This last sentence suggests that the fiasco was the result of poor judgment on the part of the generals, but it is abundantly clear that Biden studiously ignored advice from his military and national security advisors in order to adhere to his self-imposed withdrawal date of August 31. As Daniel Drezner put it in the Washington Post, “Biden’s decision to withdraw was clearly made over the objections of his military advisers.” Our refractory commander-in-chief didn’t find himself in a crisis, as Calvin Woodward absurdly claims in a nauseating Associated Press paean to him. Biden created the crisis by ignoring the warnings of his own advisers and he alone is responsible for the resultant carnage at Hamid Karzai International Airport.

This should be clear to the meanest intelligence, yet many in the media clearly yearn to absolve Biden of responsibility for his incompetent and deadly withdrawal. Many insist that the real culprit is the man he replaced seven months ago. Even as the bodies were being counted in Kabul, NBC News published an opinion column by Sébastien Roblin titled, “The Afghanistan airport explosion happened under Biden but traces back to Trump.” This work of fiction blames the carnage on the conditional withdrawal agreement Trump made with the Taliban in February of 2020. Roblin admits that Biden has pushed for a pullout from Afghanistan since he was vice president, yet indicts his predecessor for this bungled withdrawal.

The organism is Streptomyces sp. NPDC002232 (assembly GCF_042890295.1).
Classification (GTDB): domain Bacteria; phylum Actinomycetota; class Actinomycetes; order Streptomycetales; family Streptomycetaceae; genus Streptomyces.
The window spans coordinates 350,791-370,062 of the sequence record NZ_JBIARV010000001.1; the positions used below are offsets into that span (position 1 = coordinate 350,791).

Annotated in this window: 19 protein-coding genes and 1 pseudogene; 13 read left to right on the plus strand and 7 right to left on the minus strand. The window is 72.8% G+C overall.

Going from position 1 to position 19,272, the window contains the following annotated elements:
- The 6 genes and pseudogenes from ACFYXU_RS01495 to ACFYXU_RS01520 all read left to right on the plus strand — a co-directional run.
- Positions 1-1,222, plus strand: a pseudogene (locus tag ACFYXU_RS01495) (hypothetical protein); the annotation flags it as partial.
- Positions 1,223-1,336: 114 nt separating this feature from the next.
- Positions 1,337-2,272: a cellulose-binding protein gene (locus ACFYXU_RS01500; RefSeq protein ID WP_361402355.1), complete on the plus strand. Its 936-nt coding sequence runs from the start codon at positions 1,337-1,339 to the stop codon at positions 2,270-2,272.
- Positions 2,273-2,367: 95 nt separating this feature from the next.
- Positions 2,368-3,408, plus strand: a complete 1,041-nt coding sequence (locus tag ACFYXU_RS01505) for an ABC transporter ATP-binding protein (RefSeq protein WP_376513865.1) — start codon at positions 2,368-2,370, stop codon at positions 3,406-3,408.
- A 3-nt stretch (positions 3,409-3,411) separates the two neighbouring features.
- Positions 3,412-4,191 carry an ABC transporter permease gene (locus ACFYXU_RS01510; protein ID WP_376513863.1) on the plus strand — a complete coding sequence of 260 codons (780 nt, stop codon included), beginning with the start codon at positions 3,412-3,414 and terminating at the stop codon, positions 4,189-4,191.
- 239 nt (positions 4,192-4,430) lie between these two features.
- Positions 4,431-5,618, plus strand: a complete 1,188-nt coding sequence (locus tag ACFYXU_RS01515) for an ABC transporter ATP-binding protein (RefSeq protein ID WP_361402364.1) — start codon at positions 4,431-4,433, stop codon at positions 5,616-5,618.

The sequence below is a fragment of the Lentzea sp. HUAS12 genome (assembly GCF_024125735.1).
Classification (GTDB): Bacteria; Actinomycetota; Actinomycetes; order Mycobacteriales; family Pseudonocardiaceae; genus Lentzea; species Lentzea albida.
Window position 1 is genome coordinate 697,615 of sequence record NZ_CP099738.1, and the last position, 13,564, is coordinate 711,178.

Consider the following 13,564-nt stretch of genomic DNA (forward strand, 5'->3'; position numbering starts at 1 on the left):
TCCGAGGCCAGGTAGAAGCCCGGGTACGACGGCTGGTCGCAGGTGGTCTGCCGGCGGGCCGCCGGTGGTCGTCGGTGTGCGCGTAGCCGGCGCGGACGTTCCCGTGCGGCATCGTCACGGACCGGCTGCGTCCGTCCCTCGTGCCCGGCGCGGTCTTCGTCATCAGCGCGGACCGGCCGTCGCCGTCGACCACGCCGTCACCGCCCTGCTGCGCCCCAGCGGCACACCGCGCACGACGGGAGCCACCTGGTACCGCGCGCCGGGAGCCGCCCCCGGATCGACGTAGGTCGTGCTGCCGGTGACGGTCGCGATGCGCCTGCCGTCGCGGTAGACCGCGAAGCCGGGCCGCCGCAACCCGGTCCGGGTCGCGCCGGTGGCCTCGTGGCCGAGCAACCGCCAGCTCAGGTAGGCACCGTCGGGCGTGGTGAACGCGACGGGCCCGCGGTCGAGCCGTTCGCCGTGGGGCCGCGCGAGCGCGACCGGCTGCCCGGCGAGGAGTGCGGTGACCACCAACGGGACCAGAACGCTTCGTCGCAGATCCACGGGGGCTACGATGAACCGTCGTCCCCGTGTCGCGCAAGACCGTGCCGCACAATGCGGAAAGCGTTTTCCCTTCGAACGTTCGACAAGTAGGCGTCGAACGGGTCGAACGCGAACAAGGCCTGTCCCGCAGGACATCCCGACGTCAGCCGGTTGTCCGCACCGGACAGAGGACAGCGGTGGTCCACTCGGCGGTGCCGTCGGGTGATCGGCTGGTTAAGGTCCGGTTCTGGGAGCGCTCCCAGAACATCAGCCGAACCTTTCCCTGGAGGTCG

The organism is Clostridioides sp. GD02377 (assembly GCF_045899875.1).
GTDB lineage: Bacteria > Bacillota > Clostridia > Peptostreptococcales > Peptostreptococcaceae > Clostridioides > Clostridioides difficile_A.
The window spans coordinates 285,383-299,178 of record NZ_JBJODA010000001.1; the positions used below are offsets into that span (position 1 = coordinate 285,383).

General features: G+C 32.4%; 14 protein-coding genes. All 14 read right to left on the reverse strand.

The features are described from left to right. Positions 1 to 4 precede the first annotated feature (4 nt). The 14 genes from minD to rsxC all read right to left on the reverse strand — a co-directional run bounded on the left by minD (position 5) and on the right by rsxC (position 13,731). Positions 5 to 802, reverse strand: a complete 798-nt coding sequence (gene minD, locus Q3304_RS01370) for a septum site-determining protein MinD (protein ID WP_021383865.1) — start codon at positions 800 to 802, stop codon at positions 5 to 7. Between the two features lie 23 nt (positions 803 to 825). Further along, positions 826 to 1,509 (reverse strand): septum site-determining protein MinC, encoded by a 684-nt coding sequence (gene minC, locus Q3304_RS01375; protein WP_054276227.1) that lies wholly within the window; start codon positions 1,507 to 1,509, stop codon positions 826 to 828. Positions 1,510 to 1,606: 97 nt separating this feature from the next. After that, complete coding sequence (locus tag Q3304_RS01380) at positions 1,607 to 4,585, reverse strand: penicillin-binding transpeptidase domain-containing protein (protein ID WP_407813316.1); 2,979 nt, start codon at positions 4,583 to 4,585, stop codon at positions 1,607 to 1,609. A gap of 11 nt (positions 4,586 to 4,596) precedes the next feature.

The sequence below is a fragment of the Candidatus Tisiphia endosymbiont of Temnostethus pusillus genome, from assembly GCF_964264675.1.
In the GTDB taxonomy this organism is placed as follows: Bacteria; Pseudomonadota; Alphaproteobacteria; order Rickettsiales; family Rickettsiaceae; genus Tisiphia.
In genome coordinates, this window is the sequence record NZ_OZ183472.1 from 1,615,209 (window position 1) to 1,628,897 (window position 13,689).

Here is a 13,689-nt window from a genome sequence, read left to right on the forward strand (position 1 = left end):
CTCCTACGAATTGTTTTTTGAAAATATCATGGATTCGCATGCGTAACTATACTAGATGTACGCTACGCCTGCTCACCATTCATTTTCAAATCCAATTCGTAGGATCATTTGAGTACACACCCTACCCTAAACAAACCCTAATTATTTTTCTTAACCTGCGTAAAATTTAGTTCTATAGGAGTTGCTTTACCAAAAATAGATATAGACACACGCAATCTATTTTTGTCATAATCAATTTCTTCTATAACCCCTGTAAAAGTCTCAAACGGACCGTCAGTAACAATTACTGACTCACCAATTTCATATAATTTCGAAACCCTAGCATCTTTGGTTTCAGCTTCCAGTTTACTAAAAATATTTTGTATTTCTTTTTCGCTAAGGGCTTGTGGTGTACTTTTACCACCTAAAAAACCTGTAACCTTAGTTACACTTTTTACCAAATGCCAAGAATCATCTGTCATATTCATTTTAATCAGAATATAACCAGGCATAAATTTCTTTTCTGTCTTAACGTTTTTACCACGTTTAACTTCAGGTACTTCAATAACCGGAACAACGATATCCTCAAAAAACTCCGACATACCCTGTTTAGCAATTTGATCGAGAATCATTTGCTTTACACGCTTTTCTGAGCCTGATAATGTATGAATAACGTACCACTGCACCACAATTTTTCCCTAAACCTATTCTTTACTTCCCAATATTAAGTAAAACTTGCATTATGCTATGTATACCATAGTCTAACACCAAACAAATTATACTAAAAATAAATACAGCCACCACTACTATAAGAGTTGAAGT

Biden blamed Trump for the chaotic withdrawal. He was right.… We need only rewind to February 2020, when the Trump administration signed the Doha agreement with the Taliban, in which the U.S. pledged to withdraw all U.S. and NATO forces by May 1, 2021, in exchange for the Taliban’s ceasing attacks on U.S. forces, forsaking ties to groups like Al Qaeda and agreeing to hold peace negotiations with the Afghan government, which then still controlled most of the country even though it was increasingly losing ground to the Taliban.